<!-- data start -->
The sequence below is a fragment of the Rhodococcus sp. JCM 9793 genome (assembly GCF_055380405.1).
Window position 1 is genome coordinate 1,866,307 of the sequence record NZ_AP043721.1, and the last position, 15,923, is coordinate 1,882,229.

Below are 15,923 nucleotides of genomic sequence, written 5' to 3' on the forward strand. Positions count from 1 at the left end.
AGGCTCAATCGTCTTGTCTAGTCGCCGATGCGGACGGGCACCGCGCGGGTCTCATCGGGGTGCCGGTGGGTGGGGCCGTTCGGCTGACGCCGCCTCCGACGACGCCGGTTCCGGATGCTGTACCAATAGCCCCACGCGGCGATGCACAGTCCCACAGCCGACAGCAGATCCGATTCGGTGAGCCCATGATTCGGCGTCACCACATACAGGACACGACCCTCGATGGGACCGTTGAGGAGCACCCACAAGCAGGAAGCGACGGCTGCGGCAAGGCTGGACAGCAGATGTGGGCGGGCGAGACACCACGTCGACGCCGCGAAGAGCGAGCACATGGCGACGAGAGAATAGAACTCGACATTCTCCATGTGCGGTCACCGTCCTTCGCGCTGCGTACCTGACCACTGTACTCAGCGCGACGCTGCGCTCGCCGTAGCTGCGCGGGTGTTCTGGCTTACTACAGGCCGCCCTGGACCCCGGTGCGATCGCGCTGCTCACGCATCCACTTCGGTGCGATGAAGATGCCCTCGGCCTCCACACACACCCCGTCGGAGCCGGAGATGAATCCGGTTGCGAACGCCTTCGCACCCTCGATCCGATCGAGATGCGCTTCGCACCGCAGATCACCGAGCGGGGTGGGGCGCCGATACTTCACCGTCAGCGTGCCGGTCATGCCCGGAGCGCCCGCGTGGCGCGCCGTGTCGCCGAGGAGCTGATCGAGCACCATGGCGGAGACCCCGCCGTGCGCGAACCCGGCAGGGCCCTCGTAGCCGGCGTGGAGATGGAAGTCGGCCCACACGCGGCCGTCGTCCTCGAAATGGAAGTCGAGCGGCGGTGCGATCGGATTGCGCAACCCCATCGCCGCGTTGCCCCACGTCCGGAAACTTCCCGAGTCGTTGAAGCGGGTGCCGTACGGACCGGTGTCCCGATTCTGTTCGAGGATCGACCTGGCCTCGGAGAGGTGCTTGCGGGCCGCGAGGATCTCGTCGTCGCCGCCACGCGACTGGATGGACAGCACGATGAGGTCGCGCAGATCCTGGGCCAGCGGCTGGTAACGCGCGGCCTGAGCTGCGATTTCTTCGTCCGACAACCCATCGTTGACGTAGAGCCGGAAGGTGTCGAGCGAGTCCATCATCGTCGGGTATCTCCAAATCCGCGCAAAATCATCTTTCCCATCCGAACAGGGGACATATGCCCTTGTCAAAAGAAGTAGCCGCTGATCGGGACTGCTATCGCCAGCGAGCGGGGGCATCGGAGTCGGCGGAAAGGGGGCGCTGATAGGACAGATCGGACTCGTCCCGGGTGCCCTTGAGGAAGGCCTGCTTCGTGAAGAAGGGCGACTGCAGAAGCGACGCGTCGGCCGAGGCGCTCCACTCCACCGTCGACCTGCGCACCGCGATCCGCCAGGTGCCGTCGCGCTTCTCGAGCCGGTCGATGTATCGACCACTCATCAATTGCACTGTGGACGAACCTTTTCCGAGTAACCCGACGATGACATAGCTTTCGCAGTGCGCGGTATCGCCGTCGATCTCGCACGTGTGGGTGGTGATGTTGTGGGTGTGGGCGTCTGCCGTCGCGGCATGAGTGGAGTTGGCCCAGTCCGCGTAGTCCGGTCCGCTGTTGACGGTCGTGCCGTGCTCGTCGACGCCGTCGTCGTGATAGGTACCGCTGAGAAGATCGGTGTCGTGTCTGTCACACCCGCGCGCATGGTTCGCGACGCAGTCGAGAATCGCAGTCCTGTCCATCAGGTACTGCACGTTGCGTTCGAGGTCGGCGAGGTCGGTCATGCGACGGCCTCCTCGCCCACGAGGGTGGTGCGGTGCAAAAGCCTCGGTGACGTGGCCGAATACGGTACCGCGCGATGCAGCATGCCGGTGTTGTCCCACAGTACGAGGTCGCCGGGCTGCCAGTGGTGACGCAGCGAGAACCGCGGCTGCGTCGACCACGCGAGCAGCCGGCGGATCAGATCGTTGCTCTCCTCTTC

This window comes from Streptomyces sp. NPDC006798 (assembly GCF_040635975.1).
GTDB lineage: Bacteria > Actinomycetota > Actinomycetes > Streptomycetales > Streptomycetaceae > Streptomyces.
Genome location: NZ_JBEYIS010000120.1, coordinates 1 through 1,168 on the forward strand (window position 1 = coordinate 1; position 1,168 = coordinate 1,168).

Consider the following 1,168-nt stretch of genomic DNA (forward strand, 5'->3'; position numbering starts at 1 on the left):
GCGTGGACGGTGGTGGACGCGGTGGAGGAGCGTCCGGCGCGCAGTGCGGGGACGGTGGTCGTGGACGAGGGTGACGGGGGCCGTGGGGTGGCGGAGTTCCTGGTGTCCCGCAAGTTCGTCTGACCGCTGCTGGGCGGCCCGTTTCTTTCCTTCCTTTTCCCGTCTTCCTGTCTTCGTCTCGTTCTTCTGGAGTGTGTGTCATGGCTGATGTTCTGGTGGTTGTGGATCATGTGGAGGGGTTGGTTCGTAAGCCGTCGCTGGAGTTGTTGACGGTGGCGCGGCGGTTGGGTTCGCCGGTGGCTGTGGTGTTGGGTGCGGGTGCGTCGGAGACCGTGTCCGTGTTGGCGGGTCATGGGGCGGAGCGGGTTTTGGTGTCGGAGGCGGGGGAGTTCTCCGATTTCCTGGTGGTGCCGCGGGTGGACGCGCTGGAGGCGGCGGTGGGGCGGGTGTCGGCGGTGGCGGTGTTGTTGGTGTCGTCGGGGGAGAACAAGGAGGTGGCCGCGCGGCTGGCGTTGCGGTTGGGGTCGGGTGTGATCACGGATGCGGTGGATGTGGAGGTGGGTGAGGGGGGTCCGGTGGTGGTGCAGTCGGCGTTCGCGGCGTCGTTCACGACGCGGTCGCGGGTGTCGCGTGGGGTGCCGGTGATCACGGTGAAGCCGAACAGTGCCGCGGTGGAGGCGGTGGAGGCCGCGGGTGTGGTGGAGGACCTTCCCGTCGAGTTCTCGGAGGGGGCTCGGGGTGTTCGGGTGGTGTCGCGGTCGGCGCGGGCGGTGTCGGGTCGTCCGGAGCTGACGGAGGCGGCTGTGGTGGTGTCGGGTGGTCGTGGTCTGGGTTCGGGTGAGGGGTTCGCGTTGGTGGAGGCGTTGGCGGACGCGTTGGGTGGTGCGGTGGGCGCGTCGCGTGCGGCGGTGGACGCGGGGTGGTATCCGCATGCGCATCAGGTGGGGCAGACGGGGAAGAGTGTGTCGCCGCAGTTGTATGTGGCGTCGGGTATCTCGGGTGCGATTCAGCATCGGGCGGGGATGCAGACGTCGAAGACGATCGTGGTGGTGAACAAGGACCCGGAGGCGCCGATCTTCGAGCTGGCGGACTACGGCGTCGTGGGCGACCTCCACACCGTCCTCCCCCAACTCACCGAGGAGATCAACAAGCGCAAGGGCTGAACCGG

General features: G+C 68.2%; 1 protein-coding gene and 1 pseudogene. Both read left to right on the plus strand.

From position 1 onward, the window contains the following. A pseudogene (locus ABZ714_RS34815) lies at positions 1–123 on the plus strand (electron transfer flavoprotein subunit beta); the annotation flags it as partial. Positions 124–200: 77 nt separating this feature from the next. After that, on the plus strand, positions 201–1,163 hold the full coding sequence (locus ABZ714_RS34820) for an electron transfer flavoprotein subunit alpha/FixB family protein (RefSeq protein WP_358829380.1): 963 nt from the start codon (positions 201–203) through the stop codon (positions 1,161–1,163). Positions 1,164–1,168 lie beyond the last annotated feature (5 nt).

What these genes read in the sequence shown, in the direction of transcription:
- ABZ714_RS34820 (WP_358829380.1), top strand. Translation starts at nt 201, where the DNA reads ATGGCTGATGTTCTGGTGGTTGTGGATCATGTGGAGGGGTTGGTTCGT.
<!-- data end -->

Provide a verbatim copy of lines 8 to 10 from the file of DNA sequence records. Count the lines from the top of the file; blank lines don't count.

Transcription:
Consider the following 1,168-nt stretch of genomic DNA (forward strand, 5'->3'; position numbering starts at 1 on the left):
GCGTGGACGGTGGTGGACGCGGTGGAGGAGCGTCCGGCGCGCAGTGCGGGGACGGTGGTCGTGGACGAGGGTGACGGGGGCCGTGGGGTGGCGGAGTTCCTGGTGTCCCGCAAGTTCGTCTGACCGCTGCTGGGCGGCCCGTTTCTTTCCTTCCTTTTCCCGTCTTCCTGTCTTCGTCTCGTTCTTCTGGAGTGTGTGTCATGGCTGATGTTCTGGTGGTTGTGGATCATGTGGAGGGGTTGGTTCGTAAGCCGTCGCTGGAGTTGTTGACGGTGGCGCGGCGGTTGGGTTCGCCGGTGGCTGTGGTGTTGGGTGCGGGTGCGTCGGAGACCGTGTCCGTGTTGGCGGGTCATGGGGCGGAGCGGGTTTTGGTGTCGGAGGCGGGGGAGTTCTCCGATTTCCTGGTGGTGCCGCGGGTGGACGCGCTGGAGGCGGCGGTGGGGCGGGTGTCGGCGGTGGCGGTGTTGTTGGTGTCGTCGGGGGAGAACAAGGAGGTGGCCGCGCGGCTGGCGTTGCGGTTGGGGTCGGGTGTGATCACGGATGCGGTGGATGTGGAGGTGGGTGAGGGGGGTCCGGTGGTGGTGCAGTCGGCGTTCGCGGCGTCGTTCACGACGCGGTCGCGGGTGTCGCGTGGGGTGCCGGTGATCACGGTGAAGCCGAACAGTGCCGCGGTGGAGGCGGTGGAGGCCGCGGGTGTGGTGGAGGACCTTCCCGTCGAGTTCTCGGAGGGGGCTCGGGGTGTTCGGGTGGTGTCGCGGTCGGCGCGGGCGGTGTCGGGTCGTCCGGAGCTGACGGAGGCGGCTGTGGTGGTGTCGGGTGGTCGTGGTCTGGGTTCGGGTGAGGGGTTCGCGTTGGTGGAGGCGTTGGCGGACGCGTTGGGTGGTGCGGTGGGCGCGTCGCGTGCGGCGGTGGACGCGGGGTGGTATCCGCATGCGCATCAGGTGGGGCAGACGGGGAAGAGTGTGTCGCCGCAGTTGTATGTGGCGTCGGGTATCTCGGGTGCGATTCAGCATCGGGCGGGGATGCAGACGTCGAAGACGATCGTGGTGGTGAACAAGGACCCGGAGGCGCCGATCTTCGAGCTGGCGGACTACGGCGTCGTGGGCGACCTCCACACCGTCCTCCCCCAACTCACCGAGGAGATCAACAAGCGCAAGGGCTGAACCGG

General features: G+C 68.2%; 1 protein-coding gene and 1 pseudogene. Both read left to right on the plus strand.